• (c) What stubborn anomalies plague the theory?
  • (d) What untested hypothetical entities are postulated that have not been directly confirmed in the lab? (deep theory).

Since BBC suffers from all of the above I consider it to be speculative and so it is (unless the facts that I present in my paper are wrong). The indicators (a) to (d) can thus be used to distinguish between speculative science and empirical science. (Technology such as the space age marvels such as getting to the moon and mapping the human genome are all based on empirically verified operational science, not the speculations made in cosmology and evolutionary biology).

The comments by the physicist agree that nobody has a clue about the postulated dark energy (or the missing dark matter) a force totally different in kind from any other force ever observed apart from the fact that nobody has ever directly observed it in the lab. It is a hypothetical entity that is invented to explain observations that contradict the standard theory in the same way that the hypothetical planet Vulcan was (incorrectly) invented to explain the Mercury anomaly.

The pre-BBC static eternal universe suffered from same vulnerabilities to experimental evidence as BBC and that is why I label both as speculative, and this explains why Einstein, Eddington and the rest were proven wrong. I have yet to see an alternative explanation for the failure of the deeply held eternal universe!

The reason I am unsurprised that physicists appear unable to admit to this simple point (assuming I got my facts straight) is because their training is not in logic and epistemology. Scientists are (correctly) interested in an inference to the best explanation. Given two theories say T1 and T2 that both (approximately) explain the known facts, then if T2 makes a prediction (say P) that T1 cannot match then we accept T2 as the new theory provided we later observe P. Now I realize that I am being over-simplistic here for the sake of brevity, but this does explain in part what I believe is a much used mode of reasoning (e.g. see Brian Greene's book "The elegant universe" p.210-211 on the difference between a prediction and a postdiction).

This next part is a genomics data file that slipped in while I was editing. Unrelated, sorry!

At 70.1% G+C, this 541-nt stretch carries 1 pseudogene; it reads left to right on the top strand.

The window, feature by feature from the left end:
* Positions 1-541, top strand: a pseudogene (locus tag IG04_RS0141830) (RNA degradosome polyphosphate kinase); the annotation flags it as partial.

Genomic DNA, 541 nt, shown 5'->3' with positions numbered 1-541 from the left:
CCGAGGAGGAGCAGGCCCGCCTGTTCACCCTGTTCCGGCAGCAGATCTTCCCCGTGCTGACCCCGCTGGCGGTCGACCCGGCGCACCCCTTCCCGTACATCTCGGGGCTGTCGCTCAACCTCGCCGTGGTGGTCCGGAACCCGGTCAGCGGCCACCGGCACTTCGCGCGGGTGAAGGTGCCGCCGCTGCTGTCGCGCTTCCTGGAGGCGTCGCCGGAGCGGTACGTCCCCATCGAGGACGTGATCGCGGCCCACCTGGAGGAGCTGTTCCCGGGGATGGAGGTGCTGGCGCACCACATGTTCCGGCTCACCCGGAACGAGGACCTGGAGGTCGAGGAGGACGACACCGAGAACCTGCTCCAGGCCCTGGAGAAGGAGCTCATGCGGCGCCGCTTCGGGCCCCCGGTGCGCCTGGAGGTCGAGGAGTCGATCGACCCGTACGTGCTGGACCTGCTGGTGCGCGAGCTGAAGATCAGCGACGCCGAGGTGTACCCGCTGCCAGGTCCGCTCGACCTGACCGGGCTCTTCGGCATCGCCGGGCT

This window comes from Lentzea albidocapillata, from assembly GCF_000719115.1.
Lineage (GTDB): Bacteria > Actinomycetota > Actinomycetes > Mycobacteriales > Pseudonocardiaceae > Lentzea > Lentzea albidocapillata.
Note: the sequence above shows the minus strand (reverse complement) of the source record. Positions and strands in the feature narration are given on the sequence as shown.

Now all this is fine for science to make progress but it does not make BBC an empirically tested theory. I have no objection to this mode of reasoning provided speculations are clearly labelled as such and the proper distinction is made between a claim and the evidence for the claim. It should not be left to layman like myself to tease apart the claims and the evidence for the claims -- this should be done by scientists themselves who are in the best position to understand the complexities and subtleties of the issues. Again we should not confuse the confirmation of a necessary condition (such as P above) with that of the sufficient conditions needed to confirm the theory.

Since I provided what I believe are 6 untested assumptions of BBC I would expect a proper rejoinder to address each of these issues (and there are more problems with BBC that I have not yet incorporated into the paper).

This is why I say I am not puzzled but rather disappointed at the lack of response to the substantive issues raised

Is big bang cosmology more compatible with creation?

> One thing that seems ironic about the piece is this: The big bang is
> often presented as the discovery of science most compatible with
> religion. In fact I recently heard that the resistance to the big
> bang, at first by Einstein and later by others, like Fred Hoyle, was
> due to their dislike for religion. However, I don't believe that.

This is a good point -- BBC is superficially more compatible with creation when compared to a static universe.

However, I hesitate to build anything substantial on speculations. Indeed many physicists now feel that they can explain the big bang without the need to appeal to creation (references available on request). The attempts I have seen to do so are also speculative. Attempts by some religious scientists to fit BBC with the first few chapters in Genesis have failed, quite badly, in my opinion. So, as far as I am concerned, both the uncreated universe and the big bang universe are interesting but equally speculative. Neither are able to provide a credible explanation for our vast cosmos of unbelievable complexity fine tuned for life and discovery.